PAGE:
Do the colder months of the year make you feel like cooking warm comforting hearty meals? Yes.. then you like me will love this French recipe of Cassoulet which takes its name from the traditional casserole dish that is used for cooking this stew. Cassoulet varies regionally in the South of France with the best-known versions originating from Carcassonne, Toulouse and Castelnaudary.
I really like the recipe of Maria Villegas and Sarah Randall in their book ‘the food of france’. Be forewarned that cooking this recipe is a bit of a labour of love as Cassoulet is a time consuming dish to prepare, mainly because the different ingredients are cooked separately and then layered in a deep casserole. Liquid is then added up to the top of the beans. The separate cooking and layering takes time and for me, being a mum balancing work, family activities, home duties and my writing often doesn’t leave too much spare time for preparing timeconsuming dishes like this, but this is well worth the effort. If you have not cooked this dish because you are also busy, my secret is, I turn a YouTube or Netflix movie on whilst preparing the vegetables and usually do short household chores in between. Do you have a secret to cooking time consuming or intricate food?
This is a good option for winter entertaining as it is easy to keep warm in the oven and can be served straight from the table, and of course it feeds lots of people easily if you increase the ingredient quantities. I ladle my cassoulet onto a bed of mashed potato flavoured with truffle oil. Yum!!
400g (2cups) dried haricot beans
bouquet garni (rosemary, thyme, bay leaves)
1/2 large onion, cut into quarters
2 cloves garlic, crushed
225g salt pork or unsalted bacon, cut into cubes (I used salted pork bones for a stronger pork flavour)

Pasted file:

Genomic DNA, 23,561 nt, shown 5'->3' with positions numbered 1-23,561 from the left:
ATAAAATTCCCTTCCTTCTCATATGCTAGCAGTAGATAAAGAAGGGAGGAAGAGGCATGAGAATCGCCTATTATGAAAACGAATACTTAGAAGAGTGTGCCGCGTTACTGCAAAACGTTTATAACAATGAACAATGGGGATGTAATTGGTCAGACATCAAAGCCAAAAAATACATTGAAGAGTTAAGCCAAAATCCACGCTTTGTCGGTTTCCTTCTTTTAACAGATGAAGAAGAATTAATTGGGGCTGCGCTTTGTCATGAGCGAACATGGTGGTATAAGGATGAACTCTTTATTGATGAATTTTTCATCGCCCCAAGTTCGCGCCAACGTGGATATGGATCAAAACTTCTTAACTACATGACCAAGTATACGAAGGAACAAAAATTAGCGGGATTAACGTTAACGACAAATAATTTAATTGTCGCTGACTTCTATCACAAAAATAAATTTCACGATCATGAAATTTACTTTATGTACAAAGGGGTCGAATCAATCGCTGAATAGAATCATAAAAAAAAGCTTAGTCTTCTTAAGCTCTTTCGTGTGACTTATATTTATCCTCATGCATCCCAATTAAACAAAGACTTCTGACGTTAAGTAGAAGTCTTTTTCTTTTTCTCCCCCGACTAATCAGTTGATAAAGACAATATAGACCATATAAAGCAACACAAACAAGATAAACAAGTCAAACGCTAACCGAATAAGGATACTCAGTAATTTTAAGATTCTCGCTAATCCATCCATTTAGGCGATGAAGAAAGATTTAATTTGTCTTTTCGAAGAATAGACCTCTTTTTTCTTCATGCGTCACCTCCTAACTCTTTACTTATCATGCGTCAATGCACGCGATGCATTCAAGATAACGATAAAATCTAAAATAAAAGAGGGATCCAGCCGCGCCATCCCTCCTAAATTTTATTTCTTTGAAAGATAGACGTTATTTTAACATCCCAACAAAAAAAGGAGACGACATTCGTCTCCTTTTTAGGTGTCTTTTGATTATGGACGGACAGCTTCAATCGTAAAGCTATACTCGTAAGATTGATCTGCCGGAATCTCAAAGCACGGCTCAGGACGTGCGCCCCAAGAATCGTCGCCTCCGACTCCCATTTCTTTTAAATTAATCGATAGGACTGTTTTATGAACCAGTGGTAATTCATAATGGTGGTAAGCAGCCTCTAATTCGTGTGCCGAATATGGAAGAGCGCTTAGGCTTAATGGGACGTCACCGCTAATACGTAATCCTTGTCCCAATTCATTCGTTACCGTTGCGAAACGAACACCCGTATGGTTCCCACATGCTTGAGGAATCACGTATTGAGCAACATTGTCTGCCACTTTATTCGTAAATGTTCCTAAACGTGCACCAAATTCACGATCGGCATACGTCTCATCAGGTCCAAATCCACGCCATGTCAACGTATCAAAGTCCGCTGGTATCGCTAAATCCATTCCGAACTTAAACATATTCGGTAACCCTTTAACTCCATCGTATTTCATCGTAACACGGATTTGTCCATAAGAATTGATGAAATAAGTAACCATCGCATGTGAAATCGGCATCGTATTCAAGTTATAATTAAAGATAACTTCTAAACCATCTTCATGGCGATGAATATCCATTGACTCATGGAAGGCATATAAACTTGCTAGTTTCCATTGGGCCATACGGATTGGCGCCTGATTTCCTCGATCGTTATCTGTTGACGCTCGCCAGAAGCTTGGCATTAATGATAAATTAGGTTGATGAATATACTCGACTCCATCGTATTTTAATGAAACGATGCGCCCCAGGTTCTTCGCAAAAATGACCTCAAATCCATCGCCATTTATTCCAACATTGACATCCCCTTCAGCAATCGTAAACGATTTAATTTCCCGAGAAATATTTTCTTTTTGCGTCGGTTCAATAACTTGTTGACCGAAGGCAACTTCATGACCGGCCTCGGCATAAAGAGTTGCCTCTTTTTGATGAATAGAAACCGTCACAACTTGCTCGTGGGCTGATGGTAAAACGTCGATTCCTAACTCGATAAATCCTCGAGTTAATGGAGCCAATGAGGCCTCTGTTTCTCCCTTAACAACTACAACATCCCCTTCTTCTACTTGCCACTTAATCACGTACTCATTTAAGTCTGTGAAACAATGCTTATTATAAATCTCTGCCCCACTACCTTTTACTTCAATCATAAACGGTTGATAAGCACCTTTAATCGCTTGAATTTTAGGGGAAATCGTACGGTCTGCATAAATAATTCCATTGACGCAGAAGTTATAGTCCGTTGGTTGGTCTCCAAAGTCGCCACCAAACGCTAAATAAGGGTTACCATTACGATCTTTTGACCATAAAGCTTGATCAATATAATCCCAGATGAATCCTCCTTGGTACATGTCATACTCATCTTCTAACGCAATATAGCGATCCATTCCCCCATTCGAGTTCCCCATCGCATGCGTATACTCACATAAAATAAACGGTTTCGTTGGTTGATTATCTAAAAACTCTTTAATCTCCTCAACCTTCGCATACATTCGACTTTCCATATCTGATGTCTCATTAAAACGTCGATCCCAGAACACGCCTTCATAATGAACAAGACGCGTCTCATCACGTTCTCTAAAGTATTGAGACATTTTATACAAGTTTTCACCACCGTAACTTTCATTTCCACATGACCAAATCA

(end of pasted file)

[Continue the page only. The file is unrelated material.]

1 tablespoon clarified butter
400g lamb shoulder
350g boiling sausages
1 celery stalk, sliced
4 pieces duck confit or 4 pieces roasted duck (I use roasted chicken legs as an easy to purchase option and I roast them while I prepare the rest of the meal)
6 large tomatoes
180g Toulouse sausages (I use a mixture of beef sausages and pork sausages, easily purchased from local supermarket when not in France)
4 slices baguette, made into crumbs
PUT the beans in a bowl and cover with cold water. Soak overnight, then drain and rinse.
PUT the beans in a large saucepan with the bouquet garni, onion, garlic and salt pork or pork bones. Add 2-3 litres of cold water (or half water and half unsalted chicken stock), bring to the boil and then simmer for 1 hour.
HEAT the clarified butter in a frying pan. Cut the lamb into 8 pieces and brown in the butter. Add the lamb, boiling sausage, celery and duck confit (or roasted chicken legs) to the top of the beans and push into the liquid.
Score a cross on the top of each tomato plunge into boiling water for 20 seconds, then peel the skin away from the cross. Chop the tomatoes finely, discarding the cores, and add to the top of the cassoulet. Push into the liquid and cook for a further hour.
BROWN the Toulouse sausage (or other sausages) in the frying pan and add to the top of cassoulet. Push into the liquid and cook for 30 minutes more. Preheat the oven to 160°C (unless already on because you’ve roasted chicken legs).
DISCARD the bouquet garni. Strain the liquid into a saucepan and boil over moderate heat until reduced by two-thirds. Remove all the meat from the saucepan, slice the sausages and pull the duck or chicken meat from the bones. Layer the meat and beans, alternatively, in a deep casserole. Pour in the liquid, to come no higher than the top of the beans.
SPRINKLE the cassoulet with the breadcrumbs and bake for 40 minutes. Every 10 minutes, break the breadcrumb crust with the back of a spoon to let a little liquid come through. If the beans look a bit dry, add a little stock or water to the edge of the dish. Serve straight from the casserole.
[Addition to this: Taste of France suggests that the way the locals (author of Taste of France lives in Carcassonne) cook this meal is without the bread crumbs. They are not considered an authentic addition to the dish. Read Taste of France’s extra comments below. ]
This recipe takes time (and a bit of love) and as Guillaume Ladoucette from the novel ‘the Matchmaker of Périgord’ says ‘Love is like a good cassoulet, it needs time and determination.’ Read book review here of this humorous story of a barber turned matchmaker in the village Amour-sur-Belle in the Dordgone Périgord.
Have you ever made cassoulet? Or enjoyed it in a cafe or restaurant in France? I love buying and trying different sausages from local french markets when visiting France. Let me know if you give this recipe a go and whether you enjoyed it. When at home in Australia I buy my french sausage from Pork Ewe Deli.
Happy cooking… Annette xx
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